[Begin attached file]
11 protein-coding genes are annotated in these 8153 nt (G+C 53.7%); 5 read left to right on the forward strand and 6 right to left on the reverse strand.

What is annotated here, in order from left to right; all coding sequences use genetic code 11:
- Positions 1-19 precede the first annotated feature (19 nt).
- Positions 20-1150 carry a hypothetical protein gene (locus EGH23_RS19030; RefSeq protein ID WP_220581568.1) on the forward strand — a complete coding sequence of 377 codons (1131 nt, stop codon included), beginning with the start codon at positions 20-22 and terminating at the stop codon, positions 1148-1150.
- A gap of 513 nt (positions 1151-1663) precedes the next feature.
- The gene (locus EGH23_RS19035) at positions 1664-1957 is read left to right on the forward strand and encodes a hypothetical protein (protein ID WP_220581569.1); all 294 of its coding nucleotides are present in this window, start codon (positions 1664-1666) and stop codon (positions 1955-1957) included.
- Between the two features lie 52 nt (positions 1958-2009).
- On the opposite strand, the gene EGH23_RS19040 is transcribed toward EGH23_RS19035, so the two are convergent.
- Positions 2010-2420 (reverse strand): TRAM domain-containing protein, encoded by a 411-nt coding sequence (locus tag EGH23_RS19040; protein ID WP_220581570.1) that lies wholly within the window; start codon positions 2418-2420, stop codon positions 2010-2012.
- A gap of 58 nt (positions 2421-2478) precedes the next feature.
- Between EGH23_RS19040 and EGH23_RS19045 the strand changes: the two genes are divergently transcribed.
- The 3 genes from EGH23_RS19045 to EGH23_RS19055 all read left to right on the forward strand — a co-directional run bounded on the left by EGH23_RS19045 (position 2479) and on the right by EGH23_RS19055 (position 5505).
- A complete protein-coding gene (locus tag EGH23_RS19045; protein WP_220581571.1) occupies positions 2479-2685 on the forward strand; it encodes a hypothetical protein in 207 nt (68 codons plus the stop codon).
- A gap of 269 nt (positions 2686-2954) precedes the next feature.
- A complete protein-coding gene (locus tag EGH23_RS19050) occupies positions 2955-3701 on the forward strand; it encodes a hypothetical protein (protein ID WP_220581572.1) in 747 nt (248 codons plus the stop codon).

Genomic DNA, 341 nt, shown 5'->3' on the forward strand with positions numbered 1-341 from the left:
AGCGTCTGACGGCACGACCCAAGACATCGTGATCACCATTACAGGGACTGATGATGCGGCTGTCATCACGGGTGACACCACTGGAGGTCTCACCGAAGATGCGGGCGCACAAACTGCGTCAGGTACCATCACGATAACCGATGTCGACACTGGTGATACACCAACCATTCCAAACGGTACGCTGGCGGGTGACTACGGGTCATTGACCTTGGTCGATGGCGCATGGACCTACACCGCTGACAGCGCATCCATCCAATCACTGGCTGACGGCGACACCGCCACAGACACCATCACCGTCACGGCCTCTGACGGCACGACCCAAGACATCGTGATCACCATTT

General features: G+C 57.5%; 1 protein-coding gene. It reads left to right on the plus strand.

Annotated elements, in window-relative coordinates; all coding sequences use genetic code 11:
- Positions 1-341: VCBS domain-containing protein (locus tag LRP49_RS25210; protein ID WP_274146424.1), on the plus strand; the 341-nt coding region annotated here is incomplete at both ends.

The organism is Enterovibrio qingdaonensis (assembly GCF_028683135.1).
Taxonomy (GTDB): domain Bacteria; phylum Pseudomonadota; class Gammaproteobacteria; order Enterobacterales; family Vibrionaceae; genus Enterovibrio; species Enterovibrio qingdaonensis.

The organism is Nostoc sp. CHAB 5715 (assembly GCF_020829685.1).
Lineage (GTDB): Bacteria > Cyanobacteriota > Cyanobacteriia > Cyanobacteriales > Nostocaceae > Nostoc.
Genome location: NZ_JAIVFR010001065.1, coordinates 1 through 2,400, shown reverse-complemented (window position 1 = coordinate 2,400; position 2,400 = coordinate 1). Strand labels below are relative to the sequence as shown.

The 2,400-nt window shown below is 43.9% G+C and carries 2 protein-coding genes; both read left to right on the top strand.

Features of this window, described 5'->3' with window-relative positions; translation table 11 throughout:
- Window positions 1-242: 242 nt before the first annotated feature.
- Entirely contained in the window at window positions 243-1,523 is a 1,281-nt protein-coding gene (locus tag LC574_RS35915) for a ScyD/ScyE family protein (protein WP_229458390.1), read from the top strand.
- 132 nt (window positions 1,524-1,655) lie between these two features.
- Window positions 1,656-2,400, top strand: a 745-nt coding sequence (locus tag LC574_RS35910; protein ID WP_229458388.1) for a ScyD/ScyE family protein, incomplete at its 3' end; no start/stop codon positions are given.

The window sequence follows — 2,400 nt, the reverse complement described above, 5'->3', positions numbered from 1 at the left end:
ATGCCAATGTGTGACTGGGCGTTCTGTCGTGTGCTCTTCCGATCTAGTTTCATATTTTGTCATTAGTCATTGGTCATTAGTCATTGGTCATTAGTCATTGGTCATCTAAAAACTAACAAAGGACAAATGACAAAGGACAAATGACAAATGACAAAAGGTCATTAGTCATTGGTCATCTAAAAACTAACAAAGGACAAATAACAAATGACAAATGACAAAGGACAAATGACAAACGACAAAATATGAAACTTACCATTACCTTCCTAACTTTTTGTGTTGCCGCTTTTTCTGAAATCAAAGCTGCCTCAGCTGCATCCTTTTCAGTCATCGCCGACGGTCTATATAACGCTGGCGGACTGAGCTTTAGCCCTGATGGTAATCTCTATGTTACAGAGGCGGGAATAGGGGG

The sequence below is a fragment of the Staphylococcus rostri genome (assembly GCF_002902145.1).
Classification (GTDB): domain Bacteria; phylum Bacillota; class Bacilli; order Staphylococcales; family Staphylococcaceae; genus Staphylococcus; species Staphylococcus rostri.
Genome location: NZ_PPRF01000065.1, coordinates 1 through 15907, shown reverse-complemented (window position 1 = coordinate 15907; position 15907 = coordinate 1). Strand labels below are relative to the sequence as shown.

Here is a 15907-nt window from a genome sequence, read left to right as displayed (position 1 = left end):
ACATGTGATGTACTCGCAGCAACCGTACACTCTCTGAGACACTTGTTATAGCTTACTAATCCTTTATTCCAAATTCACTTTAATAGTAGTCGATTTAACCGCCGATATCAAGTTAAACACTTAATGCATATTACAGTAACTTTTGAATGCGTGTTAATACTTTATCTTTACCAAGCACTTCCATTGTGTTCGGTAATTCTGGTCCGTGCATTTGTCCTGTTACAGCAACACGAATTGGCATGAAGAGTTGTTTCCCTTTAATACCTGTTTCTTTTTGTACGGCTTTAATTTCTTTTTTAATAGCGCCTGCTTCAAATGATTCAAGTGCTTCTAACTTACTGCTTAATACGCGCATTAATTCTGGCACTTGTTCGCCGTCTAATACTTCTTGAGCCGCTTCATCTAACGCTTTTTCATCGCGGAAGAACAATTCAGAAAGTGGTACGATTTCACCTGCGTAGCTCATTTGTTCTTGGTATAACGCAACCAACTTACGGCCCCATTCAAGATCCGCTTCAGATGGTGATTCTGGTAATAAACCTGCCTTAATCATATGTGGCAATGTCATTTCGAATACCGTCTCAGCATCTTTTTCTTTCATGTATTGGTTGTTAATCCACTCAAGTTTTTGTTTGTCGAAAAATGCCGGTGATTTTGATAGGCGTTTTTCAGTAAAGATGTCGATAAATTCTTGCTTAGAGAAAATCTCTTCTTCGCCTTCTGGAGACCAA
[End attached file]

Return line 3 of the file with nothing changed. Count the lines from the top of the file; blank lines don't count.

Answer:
- Positions 1-19 precede the first annotated feature (19 nt).